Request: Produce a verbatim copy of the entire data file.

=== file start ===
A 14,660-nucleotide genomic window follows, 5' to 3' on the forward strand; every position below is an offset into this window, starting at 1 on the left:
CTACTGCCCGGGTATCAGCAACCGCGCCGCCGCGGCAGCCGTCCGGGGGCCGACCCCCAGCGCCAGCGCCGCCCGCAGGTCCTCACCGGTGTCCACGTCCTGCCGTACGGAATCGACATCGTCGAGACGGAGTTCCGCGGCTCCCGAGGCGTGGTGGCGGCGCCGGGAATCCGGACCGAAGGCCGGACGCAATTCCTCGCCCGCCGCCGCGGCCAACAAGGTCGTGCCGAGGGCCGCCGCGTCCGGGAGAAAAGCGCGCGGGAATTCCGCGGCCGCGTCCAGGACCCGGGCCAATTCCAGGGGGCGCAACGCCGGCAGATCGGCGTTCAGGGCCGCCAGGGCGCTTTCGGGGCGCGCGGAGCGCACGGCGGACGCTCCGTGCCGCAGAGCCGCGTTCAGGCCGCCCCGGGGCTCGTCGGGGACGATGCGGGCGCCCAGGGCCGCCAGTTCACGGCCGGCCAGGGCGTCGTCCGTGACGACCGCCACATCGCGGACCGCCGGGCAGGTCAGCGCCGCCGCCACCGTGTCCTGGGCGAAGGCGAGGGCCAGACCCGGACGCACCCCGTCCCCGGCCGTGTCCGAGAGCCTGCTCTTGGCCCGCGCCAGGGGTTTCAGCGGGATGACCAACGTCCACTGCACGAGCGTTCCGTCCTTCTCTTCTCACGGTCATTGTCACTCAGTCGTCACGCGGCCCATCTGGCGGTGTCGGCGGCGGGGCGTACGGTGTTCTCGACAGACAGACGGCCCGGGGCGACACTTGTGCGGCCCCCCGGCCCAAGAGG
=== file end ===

A 14,660-nucleotide genomic window follows, 5' to 3' on the forward strand; every position below is an offset into this window, starting at 1 on the left:
CTACTGCCCGGGTATCAGCAACCGCGCCGCCGCGGCAGCCGTCCGGGGGCCGACCCCCAGCGCCAGCGCCGCCCGCAGGTCCTCACCGGTGTCCACGTCCTGCCGTACGGAATCGACATCGTCGAGACGGAGTTCCGCGGCTCCCGAGGCGTGGTGGCGGCGCCGGGAATCCGGACCGAAGGCCGGACGCAATTCCTCGCCCGCCGCCGCGGCCAACAAGGTCGTGCCGAGGGCCGCCGCGTCCGGGAGAAAAGCGCGCGGGAATTCCGCGGCCGCGTCCAGGACCCGGGCCAATTCCAGGGGGCGCAACGCCGGCAGATCGGCGTTCAGGGCCGCCAGGGCGCTTTCGGGGCGCGCGGAGCGCACGGCGGACGCTCCGTGCCGCAGAGCCGCGTTCAGGCCGCCCCGGGGCTCGTCGGGGACGATGCGGGCGCCCAGGGCCGCCAGTTCACGGCCGGCCAGGGCGTCGTCCGTGACGACCGCCACATCGCGGACCGCCGGGCAGGTCAGCGCCGCCGCCACCGTGTCCTGGGCGAAGGCGAGGGCCAGACCCGGACGCACCCCGTCCCCGGCCGTGTCCGAGAGCCTGCTCTTGGCCCGCGCCAGGGGTTTCAGCGGGATGACCAACGTCCACTGCACGAGCGTTCCGTCCTTCTCTTCTCACGGTCATTGTCACTCAGTCGTCACGCGGCCCATCTGGCGGTGTCGGCGGCGGGGCGTACGGTGTTCTCGACAGACAGACGGCCCGGGGCGACACTTGTGCGGCCCCCCGGCCCAAGAGG